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ERIC Number: ED101265
Record Type: RIE
Publication Date: 1974
Pages: 24
Abstractor: N/A
Reference Count: 0
Sex and Class Differences in Parent-Child Interaction: A Test of Kohn's Hypothesis. Scientific Paper No. 4181.
Gecas, Viktor; Nye, F. Ivan
This paper examines sex and class differences in the style and circumstances of parental discipline of the child. Specifically, we have focused on Melvin Kohn's suggestive hypothesis that white collar parents stress the development of internal standards of conduct in their children and thus are more likely to discipline the child on the basis of their interpretation of the child's motives for a particular act, while blue collar parents are more likely to react on the basis of the consequences of the child's behavior. Our findings, based on a sample of 210 Washington State couples, support this hypothesis. We found a greater difference in the responses of white collar parents toward their child when he "accidentally breaks something" versus when he "intentionally disobeys" than there was for blue collar parents. Other class and sex differences in parental response to the child were also explored. (Author)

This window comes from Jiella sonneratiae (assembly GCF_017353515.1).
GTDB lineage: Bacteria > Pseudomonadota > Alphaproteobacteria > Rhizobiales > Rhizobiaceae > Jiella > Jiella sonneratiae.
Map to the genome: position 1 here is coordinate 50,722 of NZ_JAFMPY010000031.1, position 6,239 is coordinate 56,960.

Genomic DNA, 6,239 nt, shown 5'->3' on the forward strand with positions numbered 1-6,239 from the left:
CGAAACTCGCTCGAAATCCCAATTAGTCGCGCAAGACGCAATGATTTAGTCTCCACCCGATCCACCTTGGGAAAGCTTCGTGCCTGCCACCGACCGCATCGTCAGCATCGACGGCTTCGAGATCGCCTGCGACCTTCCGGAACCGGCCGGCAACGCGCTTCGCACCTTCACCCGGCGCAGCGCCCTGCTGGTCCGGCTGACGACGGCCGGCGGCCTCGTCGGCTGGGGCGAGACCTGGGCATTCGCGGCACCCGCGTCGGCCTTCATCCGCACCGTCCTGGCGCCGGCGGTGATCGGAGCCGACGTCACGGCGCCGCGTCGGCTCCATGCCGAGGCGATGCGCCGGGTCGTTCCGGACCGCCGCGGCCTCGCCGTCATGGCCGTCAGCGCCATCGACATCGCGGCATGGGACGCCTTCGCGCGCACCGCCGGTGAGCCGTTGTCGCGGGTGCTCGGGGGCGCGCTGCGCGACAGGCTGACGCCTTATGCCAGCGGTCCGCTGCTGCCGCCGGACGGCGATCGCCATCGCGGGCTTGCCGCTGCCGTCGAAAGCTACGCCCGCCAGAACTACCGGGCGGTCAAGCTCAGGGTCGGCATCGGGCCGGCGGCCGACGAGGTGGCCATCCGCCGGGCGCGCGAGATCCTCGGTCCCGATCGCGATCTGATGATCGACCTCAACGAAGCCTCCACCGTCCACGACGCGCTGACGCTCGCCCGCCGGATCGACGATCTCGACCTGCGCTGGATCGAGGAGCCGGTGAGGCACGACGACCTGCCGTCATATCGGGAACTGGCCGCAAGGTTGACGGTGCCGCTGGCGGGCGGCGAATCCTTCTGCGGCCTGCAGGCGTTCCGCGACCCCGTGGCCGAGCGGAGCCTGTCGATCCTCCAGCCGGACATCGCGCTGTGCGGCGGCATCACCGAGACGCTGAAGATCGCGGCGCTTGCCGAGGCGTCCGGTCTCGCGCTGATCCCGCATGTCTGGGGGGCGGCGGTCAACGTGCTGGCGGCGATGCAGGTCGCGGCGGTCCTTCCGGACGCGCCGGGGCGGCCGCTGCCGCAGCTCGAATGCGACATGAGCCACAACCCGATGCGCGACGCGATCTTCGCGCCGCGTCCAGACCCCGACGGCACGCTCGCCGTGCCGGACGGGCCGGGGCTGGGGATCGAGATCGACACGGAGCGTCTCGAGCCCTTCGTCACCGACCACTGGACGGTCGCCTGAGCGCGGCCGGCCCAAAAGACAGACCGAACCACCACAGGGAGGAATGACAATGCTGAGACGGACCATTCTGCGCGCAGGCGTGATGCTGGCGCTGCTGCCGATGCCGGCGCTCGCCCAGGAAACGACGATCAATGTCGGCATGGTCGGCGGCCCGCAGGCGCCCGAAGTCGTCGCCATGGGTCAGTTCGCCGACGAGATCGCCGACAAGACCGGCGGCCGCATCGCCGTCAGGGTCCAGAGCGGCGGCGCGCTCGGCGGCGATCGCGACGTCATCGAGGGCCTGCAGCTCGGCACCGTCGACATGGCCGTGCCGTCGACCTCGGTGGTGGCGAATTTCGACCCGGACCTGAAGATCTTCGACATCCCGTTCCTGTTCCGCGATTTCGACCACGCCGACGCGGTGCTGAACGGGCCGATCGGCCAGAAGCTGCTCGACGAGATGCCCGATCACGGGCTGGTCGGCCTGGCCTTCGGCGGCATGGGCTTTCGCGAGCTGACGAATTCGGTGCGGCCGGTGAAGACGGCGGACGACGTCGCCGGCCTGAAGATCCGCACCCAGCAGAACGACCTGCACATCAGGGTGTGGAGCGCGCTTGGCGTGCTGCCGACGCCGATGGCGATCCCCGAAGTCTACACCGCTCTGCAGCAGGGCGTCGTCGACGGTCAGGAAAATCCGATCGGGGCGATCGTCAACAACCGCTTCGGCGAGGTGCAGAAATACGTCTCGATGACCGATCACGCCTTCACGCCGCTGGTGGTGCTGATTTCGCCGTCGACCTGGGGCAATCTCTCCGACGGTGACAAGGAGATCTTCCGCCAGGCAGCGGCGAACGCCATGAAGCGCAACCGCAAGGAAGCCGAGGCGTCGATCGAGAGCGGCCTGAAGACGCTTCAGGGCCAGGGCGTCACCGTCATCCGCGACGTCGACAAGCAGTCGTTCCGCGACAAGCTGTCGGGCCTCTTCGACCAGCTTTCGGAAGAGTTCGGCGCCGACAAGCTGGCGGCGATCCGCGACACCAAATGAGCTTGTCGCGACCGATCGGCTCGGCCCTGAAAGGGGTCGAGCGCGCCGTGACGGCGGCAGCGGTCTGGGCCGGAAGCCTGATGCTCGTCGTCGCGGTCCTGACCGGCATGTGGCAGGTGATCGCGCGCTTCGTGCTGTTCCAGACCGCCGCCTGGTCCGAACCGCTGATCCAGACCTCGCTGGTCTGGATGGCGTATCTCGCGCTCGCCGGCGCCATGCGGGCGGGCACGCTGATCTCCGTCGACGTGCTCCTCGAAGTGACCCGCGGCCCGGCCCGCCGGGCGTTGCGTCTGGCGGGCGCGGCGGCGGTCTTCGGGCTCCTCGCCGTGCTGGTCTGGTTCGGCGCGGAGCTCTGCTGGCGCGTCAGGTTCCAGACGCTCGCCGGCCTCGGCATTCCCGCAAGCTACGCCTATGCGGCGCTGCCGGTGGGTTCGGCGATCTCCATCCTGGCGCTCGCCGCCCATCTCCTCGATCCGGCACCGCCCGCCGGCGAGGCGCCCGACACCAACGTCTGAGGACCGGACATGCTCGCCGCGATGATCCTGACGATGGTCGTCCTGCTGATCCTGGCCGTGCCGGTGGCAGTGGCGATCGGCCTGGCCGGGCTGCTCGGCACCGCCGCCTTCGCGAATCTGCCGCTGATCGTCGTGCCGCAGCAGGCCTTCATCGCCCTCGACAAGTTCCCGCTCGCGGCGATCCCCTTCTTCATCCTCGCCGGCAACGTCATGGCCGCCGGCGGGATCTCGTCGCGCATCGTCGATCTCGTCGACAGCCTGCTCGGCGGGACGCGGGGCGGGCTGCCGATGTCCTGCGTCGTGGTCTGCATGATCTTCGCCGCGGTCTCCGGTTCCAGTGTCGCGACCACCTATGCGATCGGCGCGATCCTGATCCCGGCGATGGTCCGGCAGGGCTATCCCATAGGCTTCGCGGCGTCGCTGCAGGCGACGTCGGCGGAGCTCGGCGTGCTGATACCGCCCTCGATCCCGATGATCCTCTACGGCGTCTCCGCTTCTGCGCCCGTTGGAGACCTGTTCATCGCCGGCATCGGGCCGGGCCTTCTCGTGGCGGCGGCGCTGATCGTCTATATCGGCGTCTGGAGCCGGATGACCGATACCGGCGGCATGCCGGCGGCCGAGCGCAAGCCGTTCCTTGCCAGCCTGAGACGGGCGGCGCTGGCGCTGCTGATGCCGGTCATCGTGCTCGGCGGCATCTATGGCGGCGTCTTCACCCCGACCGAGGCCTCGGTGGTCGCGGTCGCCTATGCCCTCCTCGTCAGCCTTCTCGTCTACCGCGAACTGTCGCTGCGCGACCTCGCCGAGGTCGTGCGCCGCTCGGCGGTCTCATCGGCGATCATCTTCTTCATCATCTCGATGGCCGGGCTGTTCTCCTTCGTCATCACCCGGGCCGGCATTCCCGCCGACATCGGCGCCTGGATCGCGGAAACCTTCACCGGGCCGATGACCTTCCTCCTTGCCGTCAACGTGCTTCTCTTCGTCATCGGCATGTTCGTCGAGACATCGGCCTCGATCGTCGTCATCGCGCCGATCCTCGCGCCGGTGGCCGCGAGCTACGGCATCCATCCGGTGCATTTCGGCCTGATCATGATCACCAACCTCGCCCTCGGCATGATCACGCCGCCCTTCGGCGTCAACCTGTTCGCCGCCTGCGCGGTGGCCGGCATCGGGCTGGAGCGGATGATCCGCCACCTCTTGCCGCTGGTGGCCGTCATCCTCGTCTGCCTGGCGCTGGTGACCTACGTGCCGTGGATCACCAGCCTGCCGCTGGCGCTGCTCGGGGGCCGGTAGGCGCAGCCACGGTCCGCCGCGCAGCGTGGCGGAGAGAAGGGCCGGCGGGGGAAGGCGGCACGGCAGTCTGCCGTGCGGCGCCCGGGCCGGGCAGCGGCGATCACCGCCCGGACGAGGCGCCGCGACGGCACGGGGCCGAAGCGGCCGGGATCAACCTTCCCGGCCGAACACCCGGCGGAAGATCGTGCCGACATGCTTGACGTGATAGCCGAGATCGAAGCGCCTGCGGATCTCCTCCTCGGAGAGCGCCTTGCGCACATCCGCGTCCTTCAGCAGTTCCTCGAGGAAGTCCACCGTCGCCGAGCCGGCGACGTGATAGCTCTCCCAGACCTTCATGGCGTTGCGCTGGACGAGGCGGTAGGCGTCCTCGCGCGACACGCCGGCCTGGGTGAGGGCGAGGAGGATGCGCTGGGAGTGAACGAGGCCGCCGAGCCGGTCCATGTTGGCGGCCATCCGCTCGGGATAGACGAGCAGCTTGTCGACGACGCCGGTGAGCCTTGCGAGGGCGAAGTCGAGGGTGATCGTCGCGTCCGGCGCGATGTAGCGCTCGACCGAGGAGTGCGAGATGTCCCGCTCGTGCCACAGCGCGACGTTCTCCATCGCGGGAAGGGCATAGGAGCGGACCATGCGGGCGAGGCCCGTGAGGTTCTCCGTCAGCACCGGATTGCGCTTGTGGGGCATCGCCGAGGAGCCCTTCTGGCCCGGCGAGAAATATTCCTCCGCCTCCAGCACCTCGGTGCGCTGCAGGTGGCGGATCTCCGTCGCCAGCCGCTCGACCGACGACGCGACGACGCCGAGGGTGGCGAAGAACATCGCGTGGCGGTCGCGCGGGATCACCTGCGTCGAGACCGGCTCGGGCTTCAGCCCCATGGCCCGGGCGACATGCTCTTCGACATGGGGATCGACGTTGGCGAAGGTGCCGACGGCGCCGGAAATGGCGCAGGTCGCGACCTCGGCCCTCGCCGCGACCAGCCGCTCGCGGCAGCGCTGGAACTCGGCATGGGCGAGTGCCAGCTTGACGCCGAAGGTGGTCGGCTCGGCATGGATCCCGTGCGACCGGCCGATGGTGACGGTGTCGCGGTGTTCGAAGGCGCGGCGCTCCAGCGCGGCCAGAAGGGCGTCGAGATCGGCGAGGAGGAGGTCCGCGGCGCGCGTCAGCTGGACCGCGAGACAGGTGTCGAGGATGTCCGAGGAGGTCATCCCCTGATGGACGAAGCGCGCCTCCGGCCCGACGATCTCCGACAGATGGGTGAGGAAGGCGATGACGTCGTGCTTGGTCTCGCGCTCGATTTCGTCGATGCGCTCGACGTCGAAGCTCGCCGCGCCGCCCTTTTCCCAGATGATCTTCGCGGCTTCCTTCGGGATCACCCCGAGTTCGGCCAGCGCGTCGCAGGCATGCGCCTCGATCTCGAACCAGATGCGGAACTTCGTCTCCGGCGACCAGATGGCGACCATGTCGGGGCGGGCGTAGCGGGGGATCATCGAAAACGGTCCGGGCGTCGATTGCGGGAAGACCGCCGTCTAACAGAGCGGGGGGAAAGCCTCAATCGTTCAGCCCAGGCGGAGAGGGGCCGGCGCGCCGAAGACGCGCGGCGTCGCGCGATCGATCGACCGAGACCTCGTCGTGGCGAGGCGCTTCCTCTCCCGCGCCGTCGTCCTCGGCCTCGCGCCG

Publication Type: Speeches/Meeting Papers
Education Level: N/A
Audience: N/A
Language: N/A
Sponsor: N/A
Authoring Institution: Washington State Univ., Pullman. Coll. of Agriculture.; Washington State Univ., Pullman. Dept. of Rural Sociology.
Note: Paper presented at the Annual Meeting of the National Council of Family Relations (St. Louis, Missouri, 1974)